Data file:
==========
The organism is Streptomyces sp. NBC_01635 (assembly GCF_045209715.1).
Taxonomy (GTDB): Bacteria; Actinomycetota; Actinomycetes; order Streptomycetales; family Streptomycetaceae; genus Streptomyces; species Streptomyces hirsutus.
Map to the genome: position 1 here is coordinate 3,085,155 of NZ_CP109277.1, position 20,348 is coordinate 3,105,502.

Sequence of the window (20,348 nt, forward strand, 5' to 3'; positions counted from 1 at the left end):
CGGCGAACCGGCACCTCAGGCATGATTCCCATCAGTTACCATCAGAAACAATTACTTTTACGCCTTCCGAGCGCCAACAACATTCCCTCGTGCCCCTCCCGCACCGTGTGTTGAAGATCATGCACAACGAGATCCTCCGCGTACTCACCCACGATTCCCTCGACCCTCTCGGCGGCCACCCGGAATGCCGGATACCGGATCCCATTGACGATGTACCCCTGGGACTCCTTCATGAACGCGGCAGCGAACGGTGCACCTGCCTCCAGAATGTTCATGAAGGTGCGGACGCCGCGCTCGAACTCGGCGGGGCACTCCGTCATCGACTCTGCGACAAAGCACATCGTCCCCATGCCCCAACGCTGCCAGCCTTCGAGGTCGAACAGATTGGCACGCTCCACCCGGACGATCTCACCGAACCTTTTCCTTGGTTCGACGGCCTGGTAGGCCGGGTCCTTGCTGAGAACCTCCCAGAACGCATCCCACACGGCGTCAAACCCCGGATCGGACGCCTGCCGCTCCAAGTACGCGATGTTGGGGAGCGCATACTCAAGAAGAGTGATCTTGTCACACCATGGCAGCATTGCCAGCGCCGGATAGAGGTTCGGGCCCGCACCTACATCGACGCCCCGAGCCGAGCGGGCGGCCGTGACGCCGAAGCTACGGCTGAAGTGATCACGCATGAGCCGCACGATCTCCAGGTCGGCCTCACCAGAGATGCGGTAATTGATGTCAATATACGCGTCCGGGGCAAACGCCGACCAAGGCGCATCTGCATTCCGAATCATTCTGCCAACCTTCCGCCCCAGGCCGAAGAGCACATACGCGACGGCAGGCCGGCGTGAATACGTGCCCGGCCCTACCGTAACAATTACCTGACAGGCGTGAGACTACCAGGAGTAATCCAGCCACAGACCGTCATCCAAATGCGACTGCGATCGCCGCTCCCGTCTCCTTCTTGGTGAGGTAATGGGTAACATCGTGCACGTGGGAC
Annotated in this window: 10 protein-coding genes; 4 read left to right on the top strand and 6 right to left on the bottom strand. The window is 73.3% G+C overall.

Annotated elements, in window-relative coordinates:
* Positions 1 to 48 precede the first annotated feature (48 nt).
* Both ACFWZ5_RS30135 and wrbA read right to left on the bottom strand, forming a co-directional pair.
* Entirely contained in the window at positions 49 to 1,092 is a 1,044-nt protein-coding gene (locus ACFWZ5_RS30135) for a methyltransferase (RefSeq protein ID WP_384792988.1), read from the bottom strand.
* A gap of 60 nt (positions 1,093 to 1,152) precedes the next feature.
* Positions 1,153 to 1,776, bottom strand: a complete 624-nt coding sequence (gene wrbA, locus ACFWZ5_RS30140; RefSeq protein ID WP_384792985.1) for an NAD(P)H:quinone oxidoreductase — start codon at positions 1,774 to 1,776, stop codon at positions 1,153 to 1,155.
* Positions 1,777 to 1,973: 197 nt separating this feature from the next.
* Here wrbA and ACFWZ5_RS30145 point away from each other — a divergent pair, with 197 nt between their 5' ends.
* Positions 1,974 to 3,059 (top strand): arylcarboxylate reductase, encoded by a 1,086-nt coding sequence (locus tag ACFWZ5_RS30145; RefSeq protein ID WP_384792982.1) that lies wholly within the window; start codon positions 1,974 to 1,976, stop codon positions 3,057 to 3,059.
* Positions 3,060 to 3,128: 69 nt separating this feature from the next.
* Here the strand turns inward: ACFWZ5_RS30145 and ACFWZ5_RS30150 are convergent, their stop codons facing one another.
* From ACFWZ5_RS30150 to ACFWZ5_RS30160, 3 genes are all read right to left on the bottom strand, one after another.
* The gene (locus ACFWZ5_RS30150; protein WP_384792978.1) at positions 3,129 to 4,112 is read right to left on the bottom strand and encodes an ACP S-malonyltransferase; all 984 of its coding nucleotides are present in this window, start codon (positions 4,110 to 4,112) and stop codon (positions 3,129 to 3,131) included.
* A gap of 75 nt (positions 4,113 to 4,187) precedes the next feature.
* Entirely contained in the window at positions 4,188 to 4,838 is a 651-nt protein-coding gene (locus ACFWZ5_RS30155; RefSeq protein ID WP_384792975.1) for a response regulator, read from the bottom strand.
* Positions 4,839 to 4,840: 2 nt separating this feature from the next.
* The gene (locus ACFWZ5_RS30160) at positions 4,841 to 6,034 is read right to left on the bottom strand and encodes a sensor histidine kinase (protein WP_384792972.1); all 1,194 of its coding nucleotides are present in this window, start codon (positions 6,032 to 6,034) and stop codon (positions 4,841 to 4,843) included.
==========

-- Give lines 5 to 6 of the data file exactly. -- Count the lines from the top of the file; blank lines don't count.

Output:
CGGCGAACCGGCACCTCAGGCATGATTCCCATCAGTTACCATCAGAAACAATTACTTTTACGCCTTCCGAGCGCCAACAACATTCCCTCGTGCCCCTCCCGCACCGTGTGTTGAAGATCATGCACAACGAGATCCTCCGCGTACTCACCCACGATTCCCTCGACCCTCTCGGCGGCCACCCGGAATGCCGGATACCGGATCCCATTGACGATGTACCCCTGGGACTCCTTCATGAACGCGGCAGCGAACGGTGCACCTGCCTCCAGAATGTTCATGAAGGTGCGGACGCCGCGCTCGAACTCGGCGGGGCACTCCGTCATCGACTCTGCGACAAAGCACATCGTCCCCATGCCCCAACGCTGCCAGCCTTCGAGGTCGAACAGATTGGCACGCTCCACCCGGACGATCTCACCGAACCTTTTCCTTGGTTCGACGGCCTGGTAGGCCGGGTCCTTGCTGAGAACCTCCCAGAACGCATCCCACACGGCGTCAAACCCCGGATCGGACGCCTGCCGCTCCAAGTACGCGATGTTGGGGAGCGCATACTCAAGAAGAGTGATCTTGTCACACCATGGCAGCATTGCCAGCGCCGGATAGAGGTTCGGGCCCGCACCTACATCGACGCCCCGAGCCGAGCGGGCGGCCGTGACGCCGAAGCTACGGCTGAAGTGATCACGCATGAGCCGCACGATCTCCAGGTCGGCCTCACCAGAGATGCGGTAATTGATGTCAATATACGCGTCCGGGGCAAACGCCGACCAAGGCGCATCTGCATTCCGAATCATTCTGCCAACCTTCCGCCCCAGGCCGAAGAGCACATACGCGACGGCAGGCCGGCGTGAATACGTGCCCGGCCCTACCGTAACAATTACCTGACAGGCGTGAGACTACCAGGAGTAATCCAGCCACAGACCGTCATCCAAATGCGACTGCGATCGCCGCTCCCGTCTCCTTCTTGGTGAGGTAATGGGTAACATCGTGCACGTGGGAC
Annotated in this window: 10 protein-coding genes; 4 read left to right on the top strand and 6 right to left on the bottom strand. The window is 73.3% G+C overall.